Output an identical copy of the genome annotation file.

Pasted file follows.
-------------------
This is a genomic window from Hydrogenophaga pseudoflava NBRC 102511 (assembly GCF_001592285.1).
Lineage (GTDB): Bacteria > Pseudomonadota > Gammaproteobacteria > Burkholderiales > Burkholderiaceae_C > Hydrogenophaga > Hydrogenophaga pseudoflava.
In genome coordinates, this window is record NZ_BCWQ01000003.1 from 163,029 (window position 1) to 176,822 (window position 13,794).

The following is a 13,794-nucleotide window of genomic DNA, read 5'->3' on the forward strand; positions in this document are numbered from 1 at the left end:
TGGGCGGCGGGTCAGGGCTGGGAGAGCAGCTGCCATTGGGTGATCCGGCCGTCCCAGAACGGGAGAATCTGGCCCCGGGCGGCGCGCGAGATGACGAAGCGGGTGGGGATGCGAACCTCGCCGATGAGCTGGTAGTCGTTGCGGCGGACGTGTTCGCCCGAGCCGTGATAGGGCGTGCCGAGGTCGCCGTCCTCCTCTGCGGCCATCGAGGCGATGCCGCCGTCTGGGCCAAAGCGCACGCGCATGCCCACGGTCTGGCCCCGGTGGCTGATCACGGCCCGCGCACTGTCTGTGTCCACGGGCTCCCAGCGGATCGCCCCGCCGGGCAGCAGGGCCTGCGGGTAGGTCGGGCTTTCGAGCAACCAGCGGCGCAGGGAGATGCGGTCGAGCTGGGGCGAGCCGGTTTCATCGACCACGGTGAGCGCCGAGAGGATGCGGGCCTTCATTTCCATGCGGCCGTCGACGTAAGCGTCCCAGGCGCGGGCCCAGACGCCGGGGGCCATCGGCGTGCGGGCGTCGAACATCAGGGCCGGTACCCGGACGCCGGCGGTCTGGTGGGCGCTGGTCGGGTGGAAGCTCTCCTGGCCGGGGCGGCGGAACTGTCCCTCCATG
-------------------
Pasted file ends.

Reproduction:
This is a genomic window from Hydrogenophaga pseudoflava NBRC 102511 (assembly GCF_001592285.1).
Lineage (GTDB): Bacteria > Pseudomonadota > Gammaproteobacteria > Burkholderiales > Burkholderiaceae_C > Hydrogenophaga > Hydrogenophaga pseudoflava.
In genome coordinates, this window is record NZ_BCWQ01000003.1 from 163,029 (window position 1) to 176,822 (window position 13,794).

The following is a 13,794-nucleotide window of genomic DNA, read 5'->3' on the forward strand; positions in this document are numbered from 1 at the left end:
TGGGCGGCGGGTCAGGGCTGGGAGAGCAGCTGCCATTGGGTGATCCGGCCGTCCCAGAACGGGAGAATCTGGCCCCGGGCGGCGCGCGAGATGACGAAGCGGGTGGGGATGCGAACCTCGCCGATGAGCTGGTAGTCGTTGCGGCGGACGTGTTCGCCCGAGCCGTGATAGGGCGTGCCGAGGTCGCCGTCCTCCTCTGCGGCCATCGAGGCGATGCCGCCGTCTGGGCCAAAGCGCACGCGCATGCCCACGGTCTGGCCCCGGTGGCTGATCACGGCCCGCGCACTGTCTGTGTCCACGGGCTCCCAGCGGATCGCCCCGCCGGGCAGCAGGGCCTGCGGGTAGGTCGGGCTTTCGAGCAACCAGCGGCGCAGGGAGATGCGGTCGAGCTGGGGCGAGCCGGTTTCATCGACCACGGTGAGCGCCGAGAGGATGCGGGCCTTCATTTCCATGCGGCCGTCGACGTAAGCGTCCCAGGCGCGGGCCCAGACGCCGGGGGCCATCGGCGTGCGGGCGTCGAACATCAGGGCCGGTACCCGGACGCCGGCGGTCTGGTGGGCGCTGGTCGGGTGGAAGCTCTCCTGGCCGGGGCGGCGGAACTGTCCCTCCATG